Scott Kazmir rocked for eight earned runs in five innings of 11-8 loss to Brewers
The Angels have tried to accentuate the positive with struggling left-hander Scott Kazmir this spring, characterizing one outing after another as "a step forward," even though the results seemed to indicate otherwise.
But there was no sugar-coating Thursday's start against the Milwaukee Brewers, as much as Kazmir tried. It was definitely a huge step backward for Kazmir, who was rocked for 10 runs, eight of them earned, and eight hits in five innings of the Angels' 11-8 exhibition loss.
Kazmir's first pitch of the game was smoked for a double to left by Carlos Gomez. Craig Counsell singled to center, advancing Gomez to third, and shortstop Erick Aybar made a spectacular diving catch of Ryan Braun's one-hop smash and flipped to second for a force out, Gomez scoring.
Kazmir drilled Casey McGehee with a fastball in the right kneecap, knocking McGehee out of the game and to a hospital for X-rays, which were negative. Some wondered whether the pitch was retribution for McGehee's hard slide into second base that injured Aybar last season, but that would require pin-point control, and that's not a Kazmir strength at the moment.
Yuniesky Betancourt drove a three-run homer to left before Kazmir got Erick Almonte to fly to center and struck out Jeremy Reed to end the inning. But the Brewers scored four more in the second, which began with a Wil Nieves single and a Gomez triple and included Aybar's fielding error. That led to a pair of unearned runs.
Kazmir blanked the Brewers on no hits in the the third and fourth, throwing several nice off-speed pitches, but he gave up two more runs in the fifth on an Almonte single, a Reed triple and a double-play grounder. The Brewers led, 10-2, when he departed.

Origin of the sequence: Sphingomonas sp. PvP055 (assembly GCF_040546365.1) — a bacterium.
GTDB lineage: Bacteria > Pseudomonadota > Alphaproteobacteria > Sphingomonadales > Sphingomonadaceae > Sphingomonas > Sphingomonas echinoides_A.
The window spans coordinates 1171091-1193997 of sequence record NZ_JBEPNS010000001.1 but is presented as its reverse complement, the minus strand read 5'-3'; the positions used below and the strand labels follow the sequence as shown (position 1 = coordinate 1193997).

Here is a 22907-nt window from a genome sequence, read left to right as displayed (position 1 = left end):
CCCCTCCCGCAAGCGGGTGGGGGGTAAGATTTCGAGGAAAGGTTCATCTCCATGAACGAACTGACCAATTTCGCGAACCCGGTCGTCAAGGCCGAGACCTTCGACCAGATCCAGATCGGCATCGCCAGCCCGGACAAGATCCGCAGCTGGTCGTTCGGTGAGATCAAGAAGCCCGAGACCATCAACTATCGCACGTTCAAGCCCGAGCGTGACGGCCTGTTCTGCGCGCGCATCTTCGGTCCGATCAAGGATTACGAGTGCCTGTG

Kazmir, entering the final year of a three-year, $28.5-million contract, tested the Angels' patience last season, when he went 9-15 with a 5.94 ERA.
He has a 7.79 ERA in 17 1/3 innings this spring, with 11 walks and 10 strikeouts, and his fastball, which once sat in the 94-mph range, hovered in the 88-mph range Thursday.
If he continues to struggle, the Angels may have no choice but to move reliever Hisanori Takahashi into the rotation and release Kazmir, eating the remaining $14.5 million on Kazmir's contract -- a $12-million salary this season and $2.5 million to buy out a $13.5-million club option for 2012.
Such a move, though, would probably have to wait until left-handed reliever Scott Downs, out with a broken bone in his left big toe, is activated. Manager Mike Scioscia said Takahashi, the only left-hander in the bullpen, is too valuable in his relief role to be moved into the rotation, at least until Downs returns.
Listening to Kazmir, though, you'd hardly think there was a problem.
"I feel like I was throwing the ball well," he said. "The walks, I didn't particularly like, but I felt like I attacked the strike zone. A couple of things didn't go my way, and it snow-balled on me. My slider had some bite, my fastball had good tilt to it, and I threw some good changeups. I felt good, but that's baseball. You've got to have some luck on your side."
-- Mike DiGiovanna in Tempe, Ariz.
Photo: Angels starting pitcher Scott Kazmir delivers a pitch against the White Sox earlier this spring training. Credit: Jake Roth / US Presswire